USA — Wildfire contractors told the governor Monday that if they don’t get more state work, some of them could be out of business the next time Montana experiences a heavy fire season.
The group met Monday with Gov. Brian Schweitzer and the head of the Department of Natural Resources and Conservation, which often leads wildfire efforts. Their call for more work comes after three relatively small fire seasons that saw a dramatic drop in the state’s use of private contractors and their trucks.
The Northern Rockies Wildfire Contractors Association told Schweitzer the state should switch to contractors more often after local agencies perform the initial attack on a fire. The group argued such management could save the state money and free up the local agencies to be on call for house fires and their other usual work.
Schweitzer promised that the DNRC will revisit the issue but without giving a clear indication if a potential remedy exists.
The state said any policy changes will have to make sense for taxpayers, and officials note that fire management and coordination among federal, state and local authorities is complex. The DNRC said the bids from the private contractors vary based on the specifics of an individual fire and its location and are not always less than what local governments charge.
The contractors said more than 200 engines are made available to the state by the group, made up mostly of small entrepreneurs.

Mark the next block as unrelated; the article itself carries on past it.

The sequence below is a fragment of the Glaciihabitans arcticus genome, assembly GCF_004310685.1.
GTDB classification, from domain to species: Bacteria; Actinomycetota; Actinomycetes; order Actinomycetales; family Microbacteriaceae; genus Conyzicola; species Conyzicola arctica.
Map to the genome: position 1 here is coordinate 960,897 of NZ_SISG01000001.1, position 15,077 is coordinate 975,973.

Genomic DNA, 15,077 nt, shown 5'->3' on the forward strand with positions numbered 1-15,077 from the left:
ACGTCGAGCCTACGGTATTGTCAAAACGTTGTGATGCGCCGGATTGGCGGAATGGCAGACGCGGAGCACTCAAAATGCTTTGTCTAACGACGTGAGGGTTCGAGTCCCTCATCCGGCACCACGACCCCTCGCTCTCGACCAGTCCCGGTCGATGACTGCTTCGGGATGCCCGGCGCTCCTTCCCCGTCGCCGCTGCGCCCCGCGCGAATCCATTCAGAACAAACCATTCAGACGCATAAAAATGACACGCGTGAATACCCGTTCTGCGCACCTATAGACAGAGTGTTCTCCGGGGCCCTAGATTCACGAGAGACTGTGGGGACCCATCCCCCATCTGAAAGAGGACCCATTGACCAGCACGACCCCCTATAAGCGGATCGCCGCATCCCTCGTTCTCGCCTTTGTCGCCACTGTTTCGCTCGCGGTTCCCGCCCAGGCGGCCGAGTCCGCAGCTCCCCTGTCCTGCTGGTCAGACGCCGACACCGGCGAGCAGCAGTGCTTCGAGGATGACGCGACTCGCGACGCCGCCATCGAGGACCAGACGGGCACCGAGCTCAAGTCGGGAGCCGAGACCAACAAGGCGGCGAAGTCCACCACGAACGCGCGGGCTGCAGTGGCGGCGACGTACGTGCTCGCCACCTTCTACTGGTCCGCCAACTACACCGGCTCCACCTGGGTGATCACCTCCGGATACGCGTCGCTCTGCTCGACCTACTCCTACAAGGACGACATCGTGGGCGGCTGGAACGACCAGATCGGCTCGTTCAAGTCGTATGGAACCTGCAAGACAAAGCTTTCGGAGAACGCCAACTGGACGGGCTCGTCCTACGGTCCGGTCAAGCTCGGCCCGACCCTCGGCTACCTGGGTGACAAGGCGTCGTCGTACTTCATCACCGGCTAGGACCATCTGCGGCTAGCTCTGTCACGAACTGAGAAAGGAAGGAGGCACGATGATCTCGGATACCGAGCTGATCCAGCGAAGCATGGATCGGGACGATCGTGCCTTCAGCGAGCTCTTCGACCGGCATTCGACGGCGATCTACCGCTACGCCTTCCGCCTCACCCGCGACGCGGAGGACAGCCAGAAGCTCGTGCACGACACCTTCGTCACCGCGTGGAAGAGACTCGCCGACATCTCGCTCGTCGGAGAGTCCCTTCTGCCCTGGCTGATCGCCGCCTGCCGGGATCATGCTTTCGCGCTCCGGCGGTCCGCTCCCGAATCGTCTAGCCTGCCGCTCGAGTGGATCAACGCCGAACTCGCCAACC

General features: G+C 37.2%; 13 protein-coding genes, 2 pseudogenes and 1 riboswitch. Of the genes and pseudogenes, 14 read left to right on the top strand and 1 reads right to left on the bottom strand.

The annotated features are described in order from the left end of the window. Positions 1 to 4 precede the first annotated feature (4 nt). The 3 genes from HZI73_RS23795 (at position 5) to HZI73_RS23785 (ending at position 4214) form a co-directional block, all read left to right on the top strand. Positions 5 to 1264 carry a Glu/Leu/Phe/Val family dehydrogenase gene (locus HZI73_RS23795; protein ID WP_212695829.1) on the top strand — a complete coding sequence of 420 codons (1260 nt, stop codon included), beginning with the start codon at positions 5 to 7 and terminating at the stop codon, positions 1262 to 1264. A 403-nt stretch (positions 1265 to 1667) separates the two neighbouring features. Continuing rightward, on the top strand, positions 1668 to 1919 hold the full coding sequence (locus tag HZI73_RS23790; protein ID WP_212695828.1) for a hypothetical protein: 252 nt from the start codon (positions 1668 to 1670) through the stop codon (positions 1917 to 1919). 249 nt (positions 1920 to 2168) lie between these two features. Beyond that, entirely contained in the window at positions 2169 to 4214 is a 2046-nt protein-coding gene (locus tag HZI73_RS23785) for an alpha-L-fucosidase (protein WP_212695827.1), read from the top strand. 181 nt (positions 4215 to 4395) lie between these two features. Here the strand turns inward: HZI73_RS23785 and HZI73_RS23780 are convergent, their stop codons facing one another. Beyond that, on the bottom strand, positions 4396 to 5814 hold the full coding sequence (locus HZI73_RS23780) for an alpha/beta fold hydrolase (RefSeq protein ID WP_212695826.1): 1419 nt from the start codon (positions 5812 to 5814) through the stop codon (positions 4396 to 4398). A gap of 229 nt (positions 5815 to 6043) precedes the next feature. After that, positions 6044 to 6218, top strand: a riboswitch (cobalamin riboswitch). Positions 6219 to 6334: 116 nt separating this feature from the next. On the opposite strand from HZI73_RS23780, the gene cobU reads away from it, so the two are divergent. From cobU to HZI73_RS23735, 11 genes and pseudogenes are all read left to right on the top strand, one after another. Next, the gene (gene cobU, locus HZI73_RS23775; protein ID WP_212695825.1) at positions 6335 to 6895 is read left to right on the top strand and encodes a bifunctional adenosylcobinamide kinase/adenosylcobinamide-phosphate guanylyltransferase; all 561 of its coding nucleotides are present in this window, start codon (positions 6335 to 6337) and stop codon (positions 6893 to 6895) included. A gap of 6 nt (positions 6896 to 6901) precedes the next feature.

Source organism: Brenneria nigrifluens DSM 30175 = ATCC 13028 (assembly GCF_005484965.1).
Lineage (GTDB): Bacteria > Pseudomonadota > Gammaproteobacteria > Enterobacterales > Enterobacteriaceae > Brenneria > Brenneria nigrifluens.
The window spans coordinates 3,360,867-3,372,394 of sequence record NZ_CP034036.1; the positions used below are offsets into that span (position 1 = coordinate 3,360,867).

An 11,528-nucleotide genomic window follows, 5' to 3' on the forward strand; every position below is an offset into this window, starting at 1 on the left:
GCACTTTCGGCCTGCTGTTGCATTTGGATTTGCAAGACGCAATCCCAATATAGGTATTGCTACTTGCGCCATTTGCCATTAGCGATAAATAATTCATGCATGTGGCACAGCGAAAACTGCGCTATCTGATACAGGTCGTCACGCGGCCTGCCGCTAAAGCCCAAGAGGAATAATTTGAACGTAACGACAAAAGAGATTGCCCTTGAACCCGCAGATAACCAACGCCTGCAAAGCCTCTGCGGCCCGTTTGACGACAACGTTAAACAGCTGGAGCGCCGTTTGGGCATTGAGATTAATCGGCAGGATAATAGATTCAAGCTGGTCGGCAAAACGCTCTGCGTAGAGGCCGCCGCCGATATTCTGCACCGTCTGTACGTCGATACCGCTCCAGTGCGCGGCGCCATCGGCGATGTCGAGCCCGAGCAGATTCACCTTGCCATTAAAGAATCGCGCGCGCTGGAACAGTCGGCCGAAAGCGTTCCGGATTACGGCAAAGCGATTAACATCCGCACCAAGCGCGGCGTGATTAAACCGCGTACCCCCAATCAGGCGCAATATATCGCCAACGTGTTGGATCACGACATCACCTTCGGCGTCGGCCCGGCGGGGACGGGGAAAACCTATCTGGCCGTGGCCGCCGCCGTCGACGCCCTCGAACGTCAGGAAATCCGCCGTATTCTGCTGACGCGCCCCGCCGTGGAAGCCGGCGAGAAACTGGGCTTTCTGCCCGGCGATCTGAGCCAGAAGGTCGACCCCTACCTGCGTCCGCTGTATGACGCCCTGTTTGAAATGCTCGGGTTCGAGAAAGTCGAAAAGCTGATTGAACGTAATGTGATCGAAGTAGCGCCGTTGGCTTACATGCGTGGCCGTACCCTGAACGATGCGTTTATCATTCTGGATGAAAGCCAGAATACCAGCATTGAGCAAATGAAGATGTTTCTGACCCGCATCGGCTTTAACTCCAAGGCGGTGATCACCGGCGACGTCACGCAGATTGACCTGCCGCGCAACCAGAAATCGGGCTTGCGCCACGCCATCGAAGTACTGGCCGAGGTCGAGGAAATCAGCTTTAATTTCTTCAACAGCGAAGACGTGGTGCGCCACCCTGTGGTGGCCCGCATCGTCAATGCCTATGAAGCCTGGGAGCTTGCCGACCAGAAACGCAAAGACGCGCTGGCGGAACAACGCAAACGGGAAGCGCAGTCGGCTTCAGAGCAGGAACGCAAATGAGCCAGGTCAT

They argued the local governments charge the state more for the use of an engine than a contractor does.
“All we are asking for is, when work is available, use us. That is our simple request,” said Troy Kurth, general manager of Rocky Mountain Fire Co. in Missoula.
The contractors’ proposal calls for keeping DNRC and Forest Service resources as the top option for extended attack, but placing more importance on using the contractors instead of local fire department resources for extended attack on fires.
State Sen. Jim Kean, D-Butte, attended the meeting in the governor’s office and said lawmakers looked into the issue several years ago and found there is no clear cost savings once all factors are weighed in. He said the “niche market” of wildfire contracting will sort itself out even if it is going through bad times right now.